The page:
Engaging Listing Descriptions

Now that you have enough photographs to fill a magazine, it’s finally time to write about your property! While your photos should do all the talking for you, you’ll still need to create an engaging and informative listing that goes over user’s common concerns. Remember: most users won’t contact you unless they’re ready to book, so your descriptions are the second chance to hook them in after they see the pictures. Give them all of the information they need to decide, and this includes essentials like maximum occupancy, kitchen features, bed sizes, amenities, and nearby attractions like restaurants or metro access.

We’ll dive into the nitty gritty of solid descriptions, but here’s a quick checklist of the most crucial things you’ll need to keep in mind:

  • Proper grammar
  • A friendly tone
  • Advertisement-style layout
  • Easy to Read (since many visitors may not speak English at a native level)

Let’s go over the grammar. You don’t need to write like Shakespeare, but you should edit your description numerous times before posting it. Read it a few times in the evening, and then again when you wake up. Read it aloud, and share it with others to see their reaction. Even the most simple errors can cause a viewer to lose trust in your listing, and these errors can be as tiny as writing “the the” instead of “the.”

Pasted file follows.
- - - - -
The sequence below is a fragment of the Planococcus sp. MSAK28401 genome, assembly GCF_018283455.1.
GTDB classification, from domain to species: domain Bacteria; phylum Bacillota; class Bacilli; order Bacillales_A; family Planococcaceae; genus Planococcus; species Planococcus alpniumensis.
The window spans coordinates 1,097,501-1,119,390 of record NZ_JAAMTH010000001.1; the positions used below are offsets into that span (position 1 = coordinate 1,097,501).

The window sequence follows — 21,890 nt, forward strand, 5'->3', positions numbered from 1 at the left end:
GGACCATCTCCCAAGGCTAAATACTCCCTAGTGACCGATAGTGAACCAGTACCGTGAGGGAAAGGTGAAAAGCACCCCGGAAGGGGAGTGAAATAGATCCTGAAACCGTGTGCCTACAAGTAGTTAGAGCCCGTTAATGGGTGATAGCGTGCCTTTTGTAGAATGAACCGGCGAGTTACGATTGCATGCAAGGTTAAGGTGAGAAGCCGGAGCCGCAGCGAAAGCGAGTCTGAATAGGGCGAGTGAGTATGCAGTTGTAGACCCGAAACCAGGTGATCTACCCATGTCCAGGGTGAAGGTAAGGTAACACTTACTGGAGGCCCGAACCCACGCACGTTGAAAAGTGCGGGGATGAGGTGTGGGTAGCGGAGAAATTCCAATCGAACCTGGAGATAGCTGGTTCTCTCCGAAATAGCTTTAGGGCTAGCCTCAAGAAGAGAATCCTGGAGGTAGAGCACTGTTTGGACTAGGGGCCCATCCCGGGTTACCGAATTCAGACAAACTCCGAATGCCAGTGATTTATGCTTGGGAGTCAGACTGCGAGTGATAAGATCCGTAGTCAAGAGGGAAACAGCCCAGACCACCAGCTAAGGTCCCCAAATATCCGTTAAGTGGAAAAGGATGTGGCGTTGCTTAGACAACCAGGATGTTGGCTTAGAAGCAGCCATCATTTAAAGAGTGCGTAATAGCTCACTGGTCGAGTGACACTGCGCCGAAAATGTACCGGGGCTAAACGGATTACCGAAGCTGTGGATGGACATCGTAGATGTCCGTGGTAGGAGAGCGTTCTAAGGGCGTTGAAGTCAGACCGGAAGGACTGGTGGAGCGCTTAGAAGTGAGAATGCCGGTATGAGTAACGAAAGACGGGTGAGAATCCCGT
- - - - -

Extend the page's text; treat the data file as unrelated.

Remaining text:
You’ll also want to use an engaging tone that sounds like a friend inviting you over for the week. Show them that you’re a person and not a robot, and strive to give them a good vibe as opposed to just the facts. Here’s two examples of a listing that conveys the same technical information:

“This is a two-bedroom apartment in the city center complete with one King bed, private shower, and cooking appliances.”

“Unwind in your very own central two-bedroom apartment complete with a spacious King bed, deluxe shower, and cozy kitchen.”

Both give the viewer the same overall view of the listing, but the first description is very cold and detached. It’s certainly not the worst description in the world, but it could be improved. The second fixes everything by adding a touch of humanity into the text. It changes “city center” to “central” for brevity, and it’s much warmer with adjectives like “cozy.” You want your listing to feel like home to the guest before they arrive, and even the simplest phrases can go a long way in making that happen!



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